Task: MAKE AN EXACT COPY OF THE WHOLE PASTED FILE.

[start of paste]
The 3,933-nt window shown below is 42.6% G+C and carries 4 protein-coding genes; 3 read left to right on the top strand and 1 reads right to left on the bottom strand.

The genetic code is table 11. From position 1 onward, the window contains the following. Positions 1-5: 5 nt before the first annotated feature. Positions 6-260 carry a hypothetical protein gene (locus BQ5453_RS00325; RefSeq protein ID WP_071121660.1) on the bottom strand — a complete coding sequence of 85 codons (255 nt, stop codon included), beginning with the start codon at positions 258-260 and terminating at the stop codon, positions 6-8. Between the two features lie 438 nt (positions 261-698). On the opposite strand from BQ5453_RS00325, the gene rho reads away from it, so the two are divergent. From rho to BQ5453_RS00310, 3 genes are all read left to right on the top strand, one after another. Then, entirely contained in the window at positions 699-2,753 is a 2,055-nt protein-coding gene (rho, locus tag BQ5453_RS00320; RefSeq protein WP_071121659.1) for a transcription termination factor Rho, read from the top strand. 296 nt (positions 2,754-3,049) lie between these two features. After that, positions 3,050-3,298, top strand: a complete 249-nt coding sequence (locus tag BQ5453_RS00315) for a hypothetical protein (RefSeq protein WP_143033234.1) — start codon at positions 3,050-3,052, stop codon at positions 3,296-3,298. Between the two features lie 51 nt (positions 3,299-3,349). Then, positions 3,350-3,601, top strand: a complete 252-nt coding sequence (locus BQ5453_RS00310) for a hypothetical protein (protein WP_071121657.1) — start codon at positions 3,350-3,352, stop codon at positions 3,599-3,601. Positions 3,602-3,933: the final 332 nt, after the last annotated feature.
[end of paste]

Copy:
The 3,933-nt window shown below is 42.6% G+C and carries 4 protein-coding genes; 3 read left to right on the top strand and 1 reads right to left on the bottom strand.

The genetic code is table 11. From position 1 onward, the window contains the following. Positions 1-5: 5 nt before the first annotated feature. Positions 6-260 carry a hypothetical protein gene (locus BQ5453_RS00325; RefSeq protein ID WP_071121660.1) on the bottom strand — a complete coding sequence of 85 codons (255 nt, stop codon included), beginning with the start codon at positions 258-260 and terminating at the stop codon, positions 6-8. Between the two features lie 438 nt (positions 261-698). On the opposite strand from BQ5453_RS00325, the gene rho reads away from it, so the two are divergent. From rho to BQ5453_RS00310, 3 genes are all read left to right on the top strand, one after another. Then, entirely contained in the window at positions 699-2,753 is a 2,055-nt protein-coding gene (rho, locus tag BQ5453_RS00320; RefSeq protein WP_071121659.1) for a transcription termination factor Rho, read from the top strand. 296 nt (positions 2,754-3,049) lie between these two features. After that, positions 3,050-3,298, top strand: a complete 249-nt coding sequence (locus tag BQ5453_RS00315) for a hypothetical protein (RefSeq protein WP_143033234.1) — start codon at positions 3,050-3,052, stop codon at positions 3,296-3,298. Between the two features lie 51 nt (positions 3,299-3,349). Then, positions 3,350-3,601, top strand: a complete 252-nt coding sequence (locus BQ5453_RS00310) for a hypothetical protein (protein WP_071121657.1) — start codon at positions 3,350-3,352, stop codon at positions 3,599-3,601. Positions 3,602-3,933: the final 332 nt, after the last annotated feature.